The local councils for Brighton & Hove and Barnsley have announced plans to axe adverts promoting food and drink high in fat, sugar and salt (HFSS) on council-owned sites to tackle obesity.
In Brighton, the Local Authority has proposed to ban the advertising of junk food on council-owned bus shelters and billboards, while in Barnsley, companies will not be allowed to advertise HFSS products in spaces like libraries and museums.
Some of the products which come under the ban include foods like chocolate, cakes, sweets, burgers, pizzas, and soft drinks.
In April 2022, an audit revealed 7-8% of adverts on bus shelters in the Brighton & Hove region promoted HFSS foods.
All bus shelters in Brighton & Hove are owned by the local council, and adverts have often been sold on billboards.
Recent figures released by the BBC’s Local Democracy Reporting Service (LDRS) have also shown the number of 11-year-olds in the region who classify either as overweight or obese has increased from 30 to 34% in the last 12 months.
In Barnsley, one in three children in their final year of primary school and two in three adults are overweight or obese.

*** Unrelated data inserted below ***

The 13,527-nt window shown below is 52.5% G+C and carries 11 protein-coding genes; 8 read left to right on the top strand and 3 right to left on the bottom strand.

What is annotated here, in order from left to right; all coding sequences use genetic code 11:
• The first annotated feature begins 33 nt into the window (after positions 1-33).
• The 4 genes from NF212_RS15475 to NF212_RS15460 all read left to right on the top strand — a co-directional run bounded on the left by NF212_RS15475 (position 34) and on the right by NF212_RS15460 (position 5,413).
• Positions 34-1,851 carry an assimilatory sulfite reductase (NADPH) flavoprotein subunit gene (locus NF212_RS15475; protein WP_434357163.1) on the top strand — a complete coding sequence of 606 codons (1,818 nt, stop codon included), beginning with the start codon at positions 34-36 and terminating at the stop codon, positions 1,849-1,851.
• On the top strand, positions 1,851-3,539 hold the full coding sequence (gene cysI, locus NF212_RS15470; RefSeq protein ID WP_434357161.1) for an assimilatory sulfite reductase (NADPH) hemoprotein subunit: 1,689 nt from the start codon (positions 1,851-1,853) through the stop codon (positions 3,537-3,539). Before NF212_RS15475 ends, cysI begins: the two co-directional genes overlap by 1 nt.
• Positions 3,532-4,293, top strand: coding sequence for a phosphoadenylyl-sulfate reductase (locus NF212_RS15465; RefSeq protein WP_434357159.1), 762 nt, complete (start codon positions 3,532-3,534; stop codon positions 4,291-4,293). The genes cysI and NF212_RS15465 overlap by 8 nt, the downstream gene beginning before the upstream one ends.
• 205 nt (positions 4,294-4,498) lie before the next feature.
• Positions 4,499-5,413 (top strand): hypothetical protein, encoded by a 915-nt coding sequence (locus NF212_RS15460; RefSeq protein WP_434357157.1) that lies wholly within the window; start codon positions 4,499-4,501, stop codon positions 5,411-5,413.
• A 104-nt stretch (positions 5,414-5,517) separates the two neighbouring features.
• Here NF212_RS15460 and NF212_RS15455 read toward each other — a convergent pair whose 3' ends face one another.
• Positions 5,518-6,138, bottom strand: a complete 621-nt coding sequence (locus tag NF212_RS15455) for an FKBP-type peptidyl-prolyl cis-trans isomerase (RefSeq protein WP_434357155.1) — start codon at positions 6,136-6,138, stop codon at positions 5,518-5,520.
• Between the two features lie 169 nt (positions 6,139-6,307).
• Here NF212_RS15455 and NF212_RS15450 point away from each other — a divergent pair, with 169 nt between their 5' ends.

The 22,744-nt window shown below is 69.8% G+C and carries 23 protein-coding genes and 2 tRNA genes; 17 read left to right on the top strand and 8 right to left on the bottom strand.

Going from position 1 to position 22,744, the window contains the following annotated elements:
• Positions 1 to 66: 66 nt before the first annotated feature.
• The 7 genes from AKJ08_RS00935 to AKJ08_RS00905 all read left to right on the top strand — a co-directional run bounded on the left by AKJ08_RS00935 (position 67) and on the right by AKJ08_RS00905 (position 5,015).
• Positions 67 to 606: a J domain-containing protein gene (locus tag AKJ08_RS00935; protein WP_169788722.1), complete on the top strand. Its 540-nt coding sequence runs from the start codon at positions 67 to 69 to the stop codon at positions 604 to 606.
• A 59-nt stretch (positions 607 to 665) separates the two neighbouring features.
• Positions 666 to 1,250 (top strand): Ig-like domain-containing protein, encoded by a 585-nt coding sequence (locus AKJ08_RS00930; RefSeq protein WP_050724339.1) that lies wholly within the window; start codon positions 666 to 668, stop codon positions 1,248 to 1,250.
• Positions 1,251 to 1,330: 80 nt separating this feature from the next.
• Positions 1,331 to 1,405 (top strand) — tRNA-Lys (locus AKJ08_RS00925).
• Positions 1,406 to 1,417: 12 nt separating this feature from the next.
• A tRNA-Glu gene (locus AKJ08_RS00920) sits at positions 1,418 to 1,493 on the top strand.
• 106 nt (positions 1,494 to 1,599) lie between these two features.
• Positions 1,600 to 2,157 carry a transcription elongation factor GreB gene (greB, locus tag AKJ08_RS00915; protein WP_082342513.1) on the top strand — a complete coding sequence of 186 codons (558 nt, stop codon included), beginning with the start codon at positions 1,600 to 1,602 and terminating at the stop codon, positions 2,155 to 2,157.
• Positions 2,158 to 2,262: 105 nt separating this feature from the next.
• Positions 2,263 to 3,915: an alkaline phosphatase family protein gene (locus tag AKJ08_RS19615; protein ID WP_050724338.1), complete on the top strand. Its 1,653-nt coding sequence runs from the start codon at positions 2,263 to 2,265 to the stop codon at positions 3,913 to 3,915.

The charity Sustain will work with Barnsley Council to implement the ban, while Brighton’s proposal will be brought before the council’s Adult Social Care and Public Health Sub-Committee next week, where councillors will be asked to approve it.
Other Local Authorities have also introduced their own rules targeting HFSS advertising. At the start of 2019, junk food adverts were removed from the Transport for London network which resulted in Londoners buying fewer HFSS food and drinks, according to a recent study.
In 2021, Bristol also brought in an advertising ban for junk food as well as alcohol, gambling, and payday loans, making it the first city to introduce a wide-ranging advertising ban in the UK.
The Government had originally planned to implement legislation this October, preventing shops from offering multi-buy deals on HFSS foods, as well as introducing a pre-watershed advertising ban. In May howevever, it announced a delay to the law due to “an unprecendented global economic situation”.
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